This recent headline caught my eye: “Woman Falls to Her Death While Taking Photos at Eagle Falls in Lake Tahoe.” That’s been happening a lot in recent months, and especially since the invention of the selfie.
“Oregon State College Student Falls to Her Death from Cliff While Taking Pictures.”
“Grand Canyon Tourist Falls 1,000 Feet to His Death While Taking Photos.”
“Indian Couple Who Died Taking Selfie in Yosemite Regularly Took Risky Photos.”
I always notice these stories, because I think it would be a terrible way to go. But then, I have a falling phobia based in part on my overactive imagination. I always wonder what people are thinking on the way down. Probably just AAAAHHHHH! But if it were me, I’d spend the last few seconds kicking myself for being so stupid.
“It’s just a photo, dummy. And you never look at them, anyway.”
Which is true. Before digital cameras, my photos used to languish in plastic film cartridges. I find one every few years in boxes I’ve moved from house to house. Even after discovering them, I seldom go to the bother of having them developed. But I also never throw them out.
In the smart phone era, I’ve taken thousands upon thousands of photos. A few of them I post to social media, just like everybody else. If Facebook ever goes kerplunk, so will much of the evidence of my existence. The rest are, I don’t know, drifting in the digital “cloud” that my iPhone is always nagging me to buy more space in.
I doubt I’ll ever see these photos again, because I don’t know how to access or operate this cloud and don’t really care to learn. I suspect someday, my cloud will be so overloaded, it will rain my motley collection of digital sunsets, selfies and vacation shots down upon the digital landscape, potentially causing regional digital flooding. If so, sorry about that, digital landscape, especially for all those photos with my thumb in the frame.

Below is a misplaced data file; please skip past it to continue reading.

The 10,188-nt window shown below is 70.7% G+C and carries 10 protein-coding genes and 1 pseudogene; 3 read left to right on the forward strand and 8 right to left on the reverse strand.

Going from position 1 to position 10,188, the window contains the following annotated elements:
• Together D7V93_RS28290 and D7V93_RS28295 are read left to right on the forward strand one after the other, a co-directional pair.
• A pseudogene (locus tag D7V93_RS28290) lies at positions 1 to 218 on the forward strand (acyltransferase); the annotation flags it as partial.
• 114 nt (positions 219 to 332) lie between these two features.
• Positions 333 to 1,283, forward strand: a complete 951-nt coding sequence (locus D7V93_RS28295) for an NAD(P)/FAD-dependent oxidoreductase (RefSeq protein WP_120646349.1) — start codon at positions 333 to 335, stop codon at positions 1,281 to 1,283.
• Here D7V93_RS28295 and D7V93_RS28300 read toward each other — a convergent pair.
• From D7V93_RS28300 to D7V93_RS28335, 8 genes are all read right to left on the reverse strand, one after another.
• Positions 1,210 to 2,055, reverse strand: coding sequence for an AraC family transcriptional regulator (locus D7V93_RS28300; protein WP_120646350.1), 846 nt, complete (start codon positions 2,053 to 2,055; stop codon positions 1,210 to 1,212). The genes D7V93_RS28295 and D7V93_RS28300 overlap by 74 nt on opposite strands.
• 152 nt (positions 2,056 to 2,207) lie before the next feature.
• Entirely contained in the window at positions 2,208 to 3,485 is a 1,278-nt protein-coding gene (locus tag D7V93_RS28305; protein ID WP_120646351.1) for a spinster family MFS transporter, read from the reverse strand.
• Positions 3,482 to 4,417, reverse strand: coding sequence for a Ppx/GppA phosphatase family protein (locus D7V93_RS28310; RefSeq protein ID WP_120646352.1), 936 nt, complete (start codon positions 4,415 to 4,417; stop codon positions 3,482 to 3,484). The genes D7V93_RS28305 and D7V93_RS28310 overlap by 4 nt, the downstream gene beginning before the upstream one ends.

There are thousands more photos of mine stranded on the 15 or so desktops and laptops I’ve owned. I have a similar collection of old cell phones, each holding about a billion more photos I never bothered to upload, download or save. But I doubt I’ll ever see them again. I can’t imagine caring enough to figure out how to A) find the phones, B) power-up the phones, or C) get the photos off them.
Even if I did, I’d probably put them on a hard drive, which I’d then stick in a box.
A lot of people are like me, I suspect. We take lots of photos but never do anything with them. So, why do we take them in the first place, even to the point that we’ll risk our lives?
I dunno. My guess is photos are somehow proof to ourselves (and to others, someday) that we had a good and fun-filled life surrounded by people who loved us.
But do we really need that? The images our brains snap are better, more vivid and last longer (literally our whole lives) than anything we can capture with a camera.
I’ve been trying to keep that in mind. When I do something special, I try to focus all my attention on the actual experience.
I’m not going to miss out on moments because I’m too busy recording them to look at later, which probably won’t happen anyway for all the reasons heretofore mentioned. I’m going to experience them now, fully. When I do, I find I enjoy things more. Plus, I increase the odds that I won’t fall off a cliff.